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ROLL OF THE DEIS: Confessions of a LiveJournal user

By Leah Berkenwald

Section: Opinions

April 15, 2005

I, like many of the students here at Brandeis, am a LiveJournal (LJ) user. I have been using since of 2002. Over the years, LJ has become a more and more important part of my life. And now Im wondering if there are some aspects of life where LJ just doesnt belong.

This past week has been a tricky one for me socially. Relationships, be they friendships or otherwise, always have bumps along the road. We deal with them, and eventually, things are smoothed over. But, I never knew just how much worse a social problem (aka: drama) could be when it becomes public through LJ.

At the very least, LJ is a way to vent your feelings. You begin by writing about how upset you are, then, you begin to check your friends LiveJournals compulsively. Did they post again? Am I posting more than they are? Did he mention me? What did she say? Are they alright? And needless to say, the other parties involved were doing the same thing.

LiveJournal provides a unique posting feature that allows some friends to read your post, and blocks it from others. A few of my posts were locked so that everyone except one person could read them. I, in my LJ-diluted world, thought that I could hide certain feelings from that person while broadcasting them over the internet at the same time. Of course they would find out what I wrote. And they did.

The worst part, however, is the comment posting. Not only did I know exaclty what everyone involved was doing and how they were feeling, I knew how every one of our friends was feeling about our problem. Our personal issue was no longer personal. It was public for all to see on the world wide web. And it was getting ugly.

It can be hard to remember how drama, (which includes fights, breakups, malicious gossip, and more) worked before LiveJournal. If you were fighting with someone, you had to talk to them to their face or at least over AIM. In a conversation, each party can say what they want to say and explain, clarify, and re-form their opinions throughout the discussion. In a LiveJournal discussion, each post is only one point. Though the argument can eventually be resolved, it takes much longer because the posting can go on for days before anything is worked out. You cant have an effective conversation when you must wait hours or days for replies to each of your points.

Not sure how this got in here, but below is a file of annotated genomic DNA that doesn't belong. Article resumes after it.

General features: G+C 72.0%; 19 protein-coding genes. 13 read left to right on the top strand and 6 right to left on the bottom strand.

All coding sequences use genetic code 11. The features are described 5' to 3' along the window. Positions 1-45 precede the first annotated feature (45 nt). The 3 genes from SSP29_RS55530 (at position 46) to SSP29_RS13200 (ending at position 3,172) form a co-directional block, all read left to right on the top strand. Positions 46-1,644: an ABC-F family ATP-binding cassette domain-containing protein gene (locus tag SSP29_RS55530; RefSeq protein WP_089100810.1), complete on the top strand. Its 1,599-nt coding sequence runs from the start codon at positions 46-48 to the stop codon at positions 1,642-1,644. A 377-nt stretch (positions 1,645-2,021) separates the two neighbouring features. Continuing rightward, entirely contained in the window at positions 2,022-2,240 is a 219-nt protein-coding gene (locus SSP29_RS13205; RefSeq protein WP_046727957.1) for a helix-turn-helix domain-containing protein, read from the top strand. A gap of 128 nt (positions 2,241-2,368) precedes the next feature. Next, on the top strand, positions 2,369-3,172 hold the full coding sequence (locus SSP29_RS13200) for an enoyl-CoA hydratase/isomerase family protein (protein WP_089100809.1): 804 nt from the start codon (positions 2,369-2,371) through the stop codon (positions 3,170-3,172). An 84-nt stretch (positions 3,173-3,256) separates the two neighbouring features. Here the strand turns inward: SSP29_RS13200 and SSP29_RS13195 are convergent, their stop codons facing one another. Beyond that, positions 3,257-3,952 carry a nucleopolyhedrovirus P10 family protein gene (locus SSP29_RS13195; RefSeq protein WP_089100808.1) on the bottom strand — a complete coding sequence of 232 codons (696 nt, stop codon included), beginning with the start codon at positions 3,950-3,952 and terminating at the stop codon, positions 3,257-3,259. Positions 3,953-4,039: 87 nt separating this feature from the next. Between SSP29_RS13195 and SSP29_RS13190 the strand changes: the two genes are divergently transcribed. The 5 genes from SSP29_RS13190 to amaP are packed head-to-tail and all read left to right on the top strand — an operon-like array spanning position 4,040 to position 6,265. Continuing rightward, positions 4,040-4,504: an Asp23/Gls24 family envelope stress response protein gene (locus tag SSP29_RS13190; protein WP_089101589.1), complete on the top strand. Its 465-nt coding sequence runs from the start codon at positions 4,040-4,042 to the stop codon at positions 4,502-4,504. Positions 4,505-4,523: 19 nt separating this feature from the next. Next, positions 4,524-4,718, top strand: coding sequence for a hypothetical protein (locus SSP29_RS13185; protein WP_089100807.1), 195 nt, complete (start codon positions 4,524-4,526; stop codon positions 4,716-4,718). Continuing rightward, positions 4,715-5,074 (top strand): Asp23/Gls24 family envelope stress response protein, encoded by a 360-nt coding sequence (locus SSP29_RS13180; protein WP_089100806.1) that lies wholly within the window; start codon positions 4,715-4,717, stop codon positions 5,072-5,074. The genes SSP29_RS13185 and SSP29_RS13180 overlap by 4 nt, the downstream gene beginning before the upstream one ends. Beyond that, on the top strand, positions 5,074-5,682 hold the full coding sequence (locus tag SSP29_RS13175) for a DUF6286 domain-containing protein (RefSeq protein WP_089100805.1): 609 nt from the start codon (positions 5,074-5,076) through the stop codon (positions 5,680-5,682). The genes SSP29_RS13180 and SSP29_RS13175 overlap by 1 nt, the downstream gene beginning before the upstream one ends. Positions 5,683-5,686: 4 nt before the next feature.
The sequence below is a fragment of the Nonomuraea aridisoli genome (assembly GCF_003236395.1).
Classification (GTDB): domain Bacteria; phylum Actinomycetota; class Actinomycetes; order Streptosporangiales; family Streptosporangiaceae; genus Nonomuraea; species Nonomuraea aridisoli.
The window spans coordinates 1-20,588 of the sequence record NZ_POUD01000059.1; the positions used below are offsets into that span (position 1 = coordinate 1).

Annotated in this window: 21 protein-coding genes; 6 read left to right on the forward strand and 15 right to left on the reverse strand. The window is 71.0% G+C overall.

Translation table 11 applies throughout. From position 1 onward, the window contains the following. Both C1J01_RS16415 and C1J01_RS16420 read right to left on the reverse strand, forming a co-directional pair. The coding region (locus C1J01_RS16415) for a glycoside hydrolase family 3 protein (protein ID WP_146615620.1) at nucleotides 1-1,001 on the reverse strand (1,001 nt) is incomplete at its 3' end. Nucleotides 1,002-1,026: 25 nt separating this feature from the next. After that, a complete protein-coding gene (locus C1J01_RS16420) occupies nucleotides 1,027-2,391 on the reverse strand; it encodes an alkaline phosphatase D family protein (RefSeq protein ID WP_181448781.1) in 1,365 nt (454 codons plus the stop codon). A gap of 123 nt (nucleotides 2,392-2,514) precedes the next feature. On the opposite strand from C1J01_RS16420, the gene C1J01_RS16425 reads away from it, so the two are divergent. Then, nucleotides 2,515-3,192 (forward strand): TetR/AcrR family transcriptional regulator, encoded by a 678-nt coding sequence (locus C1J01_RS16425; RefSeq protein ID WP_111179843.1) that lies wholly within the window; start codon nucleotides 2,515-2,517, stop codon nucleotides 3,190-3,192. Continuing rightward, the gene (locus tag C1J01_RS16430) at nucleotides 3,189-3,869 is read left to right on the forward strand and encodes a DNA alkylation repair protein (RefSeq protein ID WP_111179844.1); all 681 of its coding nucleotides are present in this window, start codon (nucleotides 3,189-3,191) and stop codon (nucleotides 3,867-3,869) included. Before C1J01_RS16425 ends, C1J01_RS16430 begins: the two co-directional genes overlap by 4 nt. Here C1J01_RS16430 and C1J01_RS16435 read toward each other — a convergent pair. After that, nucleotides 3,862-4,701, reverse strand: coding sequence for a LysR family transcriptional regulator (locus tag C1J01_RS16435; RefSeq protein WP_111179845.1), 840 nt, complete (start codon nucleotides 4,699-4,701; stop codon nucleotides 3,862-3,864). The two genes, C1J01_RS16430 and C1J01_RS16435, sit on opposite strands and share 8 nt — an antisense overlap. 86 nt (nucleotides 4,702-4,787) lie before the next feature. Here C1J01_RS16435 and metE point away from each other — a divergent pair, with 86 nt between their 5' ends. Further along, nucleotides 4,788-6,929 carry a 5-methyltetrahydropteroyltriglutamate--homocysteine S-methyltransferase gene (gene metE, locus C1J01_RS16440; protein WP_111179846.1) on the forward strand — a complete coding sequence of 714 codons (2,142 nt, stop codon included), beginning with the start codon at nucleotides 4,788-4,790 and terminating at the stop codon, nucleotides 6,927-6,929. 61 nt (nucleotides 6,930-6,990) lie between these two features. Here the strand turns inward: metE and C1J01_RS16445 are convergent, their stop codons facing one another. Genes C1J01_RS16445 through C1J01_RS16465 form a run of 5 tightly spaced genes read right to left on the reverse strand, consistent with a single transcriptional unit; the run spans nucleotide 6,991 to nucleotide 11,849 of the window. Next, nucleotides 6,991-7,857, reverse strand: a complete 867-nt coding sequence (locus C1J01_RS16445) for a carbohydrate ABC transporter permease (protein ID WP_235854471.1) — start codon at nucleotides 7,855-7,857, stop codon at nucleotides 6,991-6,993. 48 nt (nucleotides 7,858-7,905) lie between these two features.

Breakups were also very different before LiveJournal. After a breakup, you didnt talk to the other person, and you didnt have to see how much they were hurting. You didnt have to hear the opinions of people who barely know you or who dont know the situation well enough to be giving advice. You didnt have to stay in contact with your exs over-protective or vindictive friends. Instead of checking every 2 minutes to see if your ex posted, you were out with your friends, getting through it, moving on.

Though it was painful to stay glued to my screen thoughout this whole ordeal, it was also safe. But last night I took a risk. I talked with a real person, face to face. It was strange. Once it was just the two of us again, all of the chatter of our friends opinions and their well-intentioned advice just disappeared. We had a chance to listen to ourselves and each other– the only people who really know what we feel and what we want.

Meeting didnt solve our problems. We are still hurt and confused. Meeting in person wasnt the easiest thing to do, but either way, it was much better than sending cryptic messages to each other through the prism of the public eye.

When LiveJournal was created, it was not tested or approved for use in every aspect of human interaction. LiveJournal was not designed to handle breakups, or any other social melodramas. It has no conscience. When you are an avid LiveJournaler, I know its hard to imagine not posting when you are upset. But sometimes, just sometimes, regular old human contact is best. And during these times we have to log out, sign off, and remember how to live life the old fashioned way.

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